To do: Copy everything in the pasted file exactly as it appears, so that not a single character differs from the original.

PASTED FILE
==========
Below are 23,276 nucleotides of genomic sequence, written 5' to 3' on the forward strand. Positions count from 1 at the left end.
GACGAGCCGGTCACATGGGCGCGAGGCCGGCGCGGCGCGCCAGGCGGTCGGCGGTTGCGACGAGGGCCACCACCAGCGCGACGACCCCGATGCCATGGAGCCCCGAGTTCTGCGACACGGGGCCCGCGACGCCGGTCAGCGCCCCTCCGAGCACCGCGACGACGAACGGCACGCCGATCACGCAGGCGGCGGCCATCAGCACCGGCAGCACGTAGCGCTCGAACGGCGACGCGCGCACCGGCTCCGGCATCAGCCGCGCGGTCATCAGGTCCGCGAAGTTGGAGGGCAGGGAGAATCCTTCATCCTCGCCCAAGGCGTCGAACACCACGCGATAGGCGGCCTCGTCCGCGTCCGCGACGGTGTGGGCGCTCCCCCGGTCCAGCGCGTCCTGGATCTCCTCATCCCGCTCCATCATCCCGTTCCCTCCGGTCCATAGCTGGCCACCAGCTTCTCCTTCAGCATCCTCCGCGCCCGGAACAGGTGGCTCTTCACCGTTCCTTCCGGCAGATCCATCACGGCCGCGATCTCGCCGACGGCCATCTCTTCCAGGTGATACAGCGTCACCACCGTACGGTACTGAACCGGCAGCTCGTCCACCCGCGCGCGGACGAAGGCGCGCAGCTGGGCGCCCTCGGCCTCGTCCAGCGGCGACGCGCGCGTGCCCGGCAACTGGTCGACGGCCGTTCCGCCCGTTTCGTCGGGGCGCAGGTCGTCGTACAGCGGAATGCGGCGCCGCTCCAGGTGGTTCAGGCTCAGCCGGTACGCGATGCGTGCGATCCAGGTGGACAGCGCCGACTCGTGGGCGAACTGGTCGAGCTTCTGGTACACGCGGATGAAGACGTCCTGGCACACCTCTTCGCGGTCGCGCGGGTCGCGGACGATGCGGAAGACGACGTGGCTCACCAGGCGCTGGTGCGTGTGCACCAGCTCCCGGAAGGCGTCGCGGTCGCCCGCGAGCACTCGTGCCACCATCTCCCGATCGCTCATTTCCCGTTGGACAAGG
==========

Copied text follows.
Below are 23,276 nucleotides of genomic sequence, written 5' to 3' on the forward strand. Positions count from 1 at the left end.
GACGAGCCGGTCACATGGGCGCGAGGCCGGCGCGGCGCGCCAGGCGGTCGGCGGTTGCGACGAGGGCCACCACCAGCGCGACGACCCCGATGCCATGGAGCCCCGAGTTCTGCGACACGGGGCCCGCGACGCCGGTCAGCGCCCCTCCGAGCACCGCGACGACGAACGGCACGCCGATCACGCAGGCGGCGGCCATCAGCACCGGCAGCACGTAGCGCTCGAACGGCGACGCGCGCACCGGCTCCGGCATCAGCCGCGCGGTCATCAGGTCCGCGAAGTTGGAGGGCAGGGAGAATCCTTCATCCTCGCCCAAGGCGTCGAACACCACGCGATAGGCGGCCTCGTCCGCGTCCGCGACGGTGTGGGCGCTCCCCCGGTCCAGCGCGTCCTGGATCTCCTCATCCCGCTCCATCATCCCGTTCCCTCCGGTCCATAGCTGGCCACCAGCTTCTCCTTCAGCATCCTCCGCGCCCGGAACAGGTGGCTCTTCACCGTTCCTTCCGGCAGATCCATCACGGCCGCGATCTCGCCGACGGCCATCTCTTCCAGGTGATACAGCGTCACCACCGTACGGTACTGAACCGGCAGCTCGTCCACCCGCGCGCGGACGAAGGCGCGCAGCTGGGCGCCCTCGGCCTCGTCCAGCGGCGACGCGCGCGTGCCCGGCAACTGGTCGACGGCCGTTCCGCCCGTTTCGTCGGGGCGCAGGTCGTCGTACAGCGGAATGCGGCGCCGCTCCAGGTGGTTCAGGCTCAGCCGGTACGCGATGCGTGCGATCCAGGTGGACAGCGCCGACTCGTGGGCGAACTGGTCGAGCTTCTGGTACACGCGGATGAAGACGTCCTGGCACACCTCTTCGCGGTCGCGCGGGTCGCGGACGATGCGGAAGACGACGTGGCTCACCAGGCGCTGGTGCGTGTGCACCAGCTCCCGGAAGGCGTCGCGGTCGCCCGCGAGCACTCGTGCCACCATCTCCCGATCGCTCATTTCCCGTTGGACAAGG